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For Iran's Visiting Legislators, a Useful, Low-Key Exchange

The New York Times
September 1, 2000

UNITED NATIONS, Aug. 31 -- A group of Iranian legislators, in New York for a meeting of parliamentary speakers from around the world, encountered some unusual guests at a reception on Wednesday evening at the Metropolitan Museum of Art: Senator Arlen Specter of Pennsylvania and Representative Bob Ney of Ohio, both Republicans, who were there to open a dialogue with their counterparts from a country with which the United States has no direct relations.

"I went because I think it's very important to have a dialogue with Iran, and the idea of parliamentarians meeting is one step removed from government-to-government," Senator Specter said in an interview today. "I think it is something that ought to be promoted."

Senator Specter, who said he had been trying to visit Iran since 1989, after the end of the Iran-Iraq war, added: "I've always had a strong sense that if members of Congress met with foreign leaders where our relations were not the best, we could open up the dialogue and relations would improve. They ought to hear what we think, and we ought to listen to what they think."

It was no chance encounter. The Iranian lawmakers had been told by one of the reception's organizers, Hooshang Amirahmadi, who is president of the American Iranian Council, to expect several members of Congress and leaders of American Jewish groups concerned about the recent espionage convictions of a group of Iranian Jews.

Mr. Amirahmadi had invited the Americans, who included two New York Democratic representatives, Gary L. Ackerman and Eliot L. Engel, and Malcolm Hoenlein, executive vice chairman of the Conference of Presidents of Major American Jewish Organizations.

Mehdi Karroubi, speaker of the Iranian Parliament and leader of his delegation, told reporters today that the conversations had been cordial despite apprehensions on both sides. He said he had told the congressmen of Iran's objections to the continuing American embargo and had raised other issues, like the denial of visas to two members of his party.

Mr. Karroubi is considered a compromise speaker who was chosen to preside over a reformist Parliament aligned with President Mohammad Khatami against a very conservative Islamic hierarchy. He is in New York to attend the first international conference of legislative leaders, with delegates from more than 150 countries. The meeting, organized by the Inter-Parliamentary Union, is being held just before a summit meeting of government leaders next week at the United Nations.

"We were not supposed to have such talks during our visit to the museum," Mr. Karroubi said. But he added that after an exchange of pleasantries, the two sides got down to some tough questions on issues that Mr. Karroubi said were "poisoning relations."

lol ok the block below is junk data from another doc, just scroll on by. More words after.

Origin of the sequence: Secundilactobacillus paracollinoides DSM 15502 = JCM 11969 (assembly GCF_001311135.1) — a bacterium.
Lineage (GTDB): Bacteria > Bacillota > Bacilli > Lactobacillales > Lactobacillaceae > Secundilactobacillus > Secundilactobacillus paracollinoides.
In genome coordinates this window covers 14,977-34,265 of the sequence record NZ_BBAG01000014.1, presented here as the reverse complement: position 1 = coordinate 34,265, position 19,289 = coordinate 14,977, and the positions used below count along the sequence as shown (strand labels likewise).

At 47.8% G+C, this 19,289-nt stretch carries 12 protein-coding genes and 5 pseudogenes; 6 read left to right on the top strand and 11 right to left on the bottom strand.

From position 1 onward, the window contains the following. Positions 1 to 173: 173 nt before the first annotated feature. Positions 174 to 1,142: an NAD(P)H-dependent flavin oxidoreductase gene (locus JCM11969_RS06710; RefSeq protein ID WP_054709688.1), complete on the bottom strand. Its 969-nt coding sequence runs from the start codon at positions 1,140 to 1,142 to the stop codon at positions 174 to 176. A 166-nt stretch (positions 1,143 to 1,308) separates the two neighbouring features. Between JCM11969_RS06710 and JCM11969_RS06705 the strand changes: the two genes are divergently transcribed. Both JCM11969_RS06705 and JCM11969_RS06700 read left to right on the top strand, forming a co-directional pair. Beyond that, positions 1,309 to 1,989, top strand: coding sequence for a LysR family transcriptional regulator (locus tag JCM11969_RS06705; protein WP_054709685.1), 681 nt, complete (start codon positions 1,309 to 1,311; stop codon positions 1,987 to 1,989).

Mr. Ackerman said he had accepted the invitation because "strong messages have to be delivered to the Iranians." He said he had seen very little action in Iran to give credence to reports of a more moderate political climate. But he described the conversations as "extraordinary," in that the Iranians advocated more cultural exchanges and dialogues between the people of the two countries.

Mr. Ackerman was also impressed by the inclusion of a woman and the only Jewish member of Parliament in the five-member Iranian delegation.

"They were trying to show inclusiveness," Mr. Ackerman said, interpreting the gesture as a response to "the noise we were making."

The sole Jewish member of the Iranian Parliament, Mouris Motamed, told reporters today that he had tried to reassure the Americans that the Jews in Iran -- numbering 25,000 to 30,000, down from a high of 80,000 to 100,000 before the 1979 revolution, he said -- were living as well as their Muslim neighbors.

Mr. Motamed added, however, that it was reassuring to Iranian Jews that others outside the country were concerned about their fate. "Of course, we value this kind of solidarity, this sympathy that exists," he said.

At the reception, Mr. Ackerman said, he asked the Iranians to consider how more formal exchanges of legislators could be arranged, a request members of Congress made in a letter to Iran this spring that was never answered. Mr. Motamed said today that the idea would be discussed, but would have to be presented first to President Khatami, who will be in New York next week for the summit talks.


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